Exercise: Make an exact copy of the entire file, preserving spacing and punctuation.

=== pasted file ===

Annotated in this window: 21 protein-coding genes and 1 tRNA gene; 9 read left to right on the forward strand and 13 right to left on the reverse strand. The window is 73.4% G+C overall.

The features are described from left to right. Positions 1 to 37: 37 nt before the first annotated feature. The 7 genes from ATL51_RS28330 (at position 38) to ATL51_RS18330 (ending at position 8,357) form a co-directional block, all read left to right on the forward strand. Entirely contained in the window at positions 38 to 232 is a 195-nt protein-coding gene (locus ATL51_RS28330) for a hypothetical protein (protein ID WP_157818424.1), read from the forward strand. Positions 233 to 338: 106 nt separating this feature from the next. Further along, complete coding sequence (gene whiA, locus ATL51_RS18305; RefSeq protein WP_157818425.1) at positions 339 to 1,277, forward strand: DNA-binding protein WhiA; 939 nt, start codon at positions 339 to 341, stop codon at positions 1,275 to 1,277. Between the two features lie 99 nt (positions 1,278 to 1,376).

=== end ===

Annotated in this window: 21 protein-coding genes and 1 tRNA gene; 9 read left to right on the forward strand and 13 right to left on the reverse strand. The window is 73.4% G+C overall.

The features are described from left to right. Positions 1 to 37: 37 nt before the first annotated feature. The 7 genes from ATL51_RS28330 (at position 38) to ATL51_RS18330 (ending at position 8,357) form a co-directional block, all read left to right on the forward strand. Entirely contained in the window at positions 38 to 232 is a 195-nt protein-coding gene (locus ATL51_RS28330) for a hypothetical protein (protein ID WP_157818424.1), read from the forward strand. Positions 233 to 338: 106 nt separating this feature from the next. Further along, complete coding sequence (gene whiA, locus ATL51_RS18305; RefSeq protein WP_157818425.1) at positions 339 to 1,277, forward strand: DNA-binding protein WhiA; 939 nt, start codon at positions 339 to 341, stop codon at positions 1,275 to 1,277. Between the two features lie 99 nt (positions 1,278 to 1,376).